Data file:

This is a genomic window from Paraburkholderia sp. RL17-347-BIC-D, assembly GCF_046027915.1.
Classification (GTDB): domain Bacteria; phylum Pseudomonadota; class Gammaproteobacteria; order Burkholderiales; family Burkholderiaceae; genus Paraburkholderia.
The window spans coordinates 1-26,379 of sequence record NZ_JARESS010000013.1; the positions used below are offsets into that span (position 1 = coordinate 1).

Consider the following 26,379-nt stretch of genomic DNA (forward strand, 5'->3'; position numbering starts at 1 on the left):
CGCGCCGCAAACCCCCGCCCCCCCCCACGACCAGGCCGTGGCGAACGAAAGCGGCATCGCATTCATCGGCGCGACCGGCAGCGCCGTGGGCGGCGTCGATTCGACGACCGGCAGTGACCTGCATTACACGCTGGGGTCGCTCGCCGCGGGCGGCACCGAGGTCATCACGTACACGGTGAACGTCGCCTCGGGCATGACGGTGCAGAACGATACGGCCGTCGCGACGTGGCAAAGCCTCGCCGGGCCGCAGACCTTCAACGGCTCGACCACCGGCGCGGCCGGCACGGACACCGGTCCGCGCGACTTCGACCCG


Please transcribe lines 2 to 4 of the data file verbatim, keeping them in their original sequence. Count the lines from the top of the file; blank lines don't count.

Classification (GTDB): domain Bacteria; phylum Pseudomonadota; class Gammaproteobacteria; order Burkholderiales; family Burkholderiaceae; genus Paraburkholderia.
The window spans coordinates 1-26,379 of sequence record NZ_JARESS010000013.1; the positions used below are offsets into that span (position 1 = coordinate 1).

Consider the following 26,379-nt stretch of genomic DNA (forward strand, 5'->3'; position numbering starts at 1 on the left):